Chapter 1 Networking and digital signage
1G, 2G and 3G
4G/LTE, Sprint 4G (based on Sprint 4G WiMax Technology) and beyond
Chapter 2 The key business advantages of cellular networks
Reliable and ready to go
Freeing up the IT staff
Mobility and flexibility anywhere, anytime
Plenty of bandwidth
The 4G factor
Chapter 3 3G/4G digital signage in the real world
Brands in retail stores
The retail chain store
Ad network operators
Interactive digital signage systems and kiosk hybrids
Waiting rooms and break rooms
Banks and financial institutions
For years, digital signage deployments were shaped by the limitations of the on-site network connection. If the signage was to be on a network — that is, if it required a remote update and management component or needed to be remotely monitored— then it had to be located in an area that supported a hardwired network or Wi-Fi infrastructure, complete with either hubs and cabling or individually configured Wi-Fi access points. Cabled and Wi-Fi networks dictated how digital signage was deployed, but also where it was deployed.
That meant networked signage was found only in sites where the deployer or operator had access to, and control over, the on-site network. In many cases, it wasn't feasible to tap into or create a remote, stand-alone network for financial, regulatory, technical, security or other reasons. The inherent complexities of on-site, hardwired or Wi-Fi networks has constrained and limited the deployment of digital signage in virtually all markets including retail, education, banking, corporate communications, manufacturing, health care and others.
Cabled and Wi-Fi networks represent expensive and complex deployments, with increased costs and decreased practicality and flexibility. Hardwired infrastructure continues to be a burden for IT departments to set up, especially in cabling fees, not to mention ongoing management. Add to that the extra security, bandwidth limiters and network-load balancing typically necessary to accommodate a digital signage network riding a company's Internet or intranet backbone and the complexity increases. And finally, most digital signage buyers are from the communications side of the business, and typically see increased IT investment and maintenance expenses as something to be avoided, if at all possible.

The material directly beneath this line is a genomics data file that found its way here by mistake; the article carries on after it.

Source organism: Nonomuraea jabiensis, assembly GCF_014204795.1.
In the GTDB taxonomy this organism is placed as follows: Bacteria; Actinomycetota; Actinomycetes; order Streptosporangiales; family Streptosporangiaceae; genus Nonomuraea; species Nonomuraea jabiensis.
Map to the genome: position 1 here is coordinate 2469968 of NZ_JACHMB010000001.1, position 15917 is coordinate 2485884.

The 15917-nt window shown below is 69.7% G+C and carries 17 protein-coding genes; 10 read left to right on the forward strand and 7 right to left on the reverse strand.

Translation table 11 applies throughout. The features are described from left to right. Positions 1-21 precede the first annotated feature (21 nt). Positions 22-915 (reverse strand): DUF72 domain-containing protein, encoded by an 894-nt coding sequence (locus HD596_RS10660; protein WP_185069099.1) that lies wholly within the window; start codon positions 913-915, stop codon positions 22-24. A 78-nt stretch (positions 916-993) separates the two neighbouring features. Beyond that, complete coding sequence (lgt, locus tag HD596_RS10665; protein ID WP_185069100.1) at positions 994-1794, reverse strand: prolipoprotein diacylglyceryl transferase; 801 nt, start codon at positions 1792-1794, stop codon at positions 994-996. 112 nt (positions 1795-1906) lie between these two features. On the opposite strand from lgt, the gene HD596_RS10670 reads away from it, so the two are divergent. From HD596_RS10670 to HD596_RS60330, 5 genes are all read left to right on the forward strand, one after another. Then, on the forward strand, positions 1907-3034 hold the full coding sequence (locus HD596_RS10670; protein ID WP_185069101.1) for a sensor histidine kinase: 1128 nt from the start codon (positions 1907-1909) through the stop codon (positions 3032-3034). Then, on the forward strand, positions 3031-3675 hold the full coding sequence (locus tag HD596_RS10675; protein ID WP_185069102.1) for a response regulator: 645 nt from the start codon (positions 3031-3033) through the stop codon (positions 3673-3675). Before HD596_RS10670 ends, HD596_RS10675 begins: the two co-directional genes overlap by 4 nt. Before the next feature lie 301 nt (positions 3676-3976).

Some locations couldn't support networked signage due to the inability to connect to the Internet. Running a cable may have been too difficult, or Wi-Fi access points may have been unavailable. In addition, transitory or mobile systems — systems that are constantly on the move and can’t be tethered to a fixed location — also can’t continually search for a Wi-Fi connection. For such systems, connectivity was impossible. Impossible, that is, until recent developments in cellular networks. Today’s 3G and 4G cellular networks offer unprecedented advantages to digital signage networks. Cellular technology makes digital signage more cost-effective, practical and flexible. Digital signage networks that run on 3G/4G wireless broadband Internet support provide all of the capabilities of a hardwired network without its inherent limitations. And today, having a digital signage network on a secure and separate network (a goal that is often unattainable on cabled or Wi-Fi networks without extensive investment) is critical.
Thanks to this new technology, digital signage can be deployed virtually anywhere, even in the most remote locations. New meaning is given to the term "remote control and management." The reaction time of the network is shortened, maintenance alerts are provided instantaneously and the cost and complexity of the network is cut to manageable levels — whether the network is in an office in Manhattan or the most remote rural regions, as long as a cell tower is accessible.
Recent developments in cellular technology portend a greater array of features for digital signage networks. The advent of 4G, the fourth generation of cellular-based wireless broadband Internet connectivity, promises to bring a new level of content to networks, including increased bandwidth, interactivity and on-demand video. Although 3G networking provided a breakthrough for networks of digital signage, 4G is expected to be the "tipping point" for a new generation of wireless digital signage deployments as it eliminates any remaining variance between hard-wired, high bandwidth networks.
So what is a 3G/4G wireless broadband or cellular-based network? And what can it do for your digital signage deployment? Those are the questions this guide is designed to answer for both the business-oriented and technology-focused reader.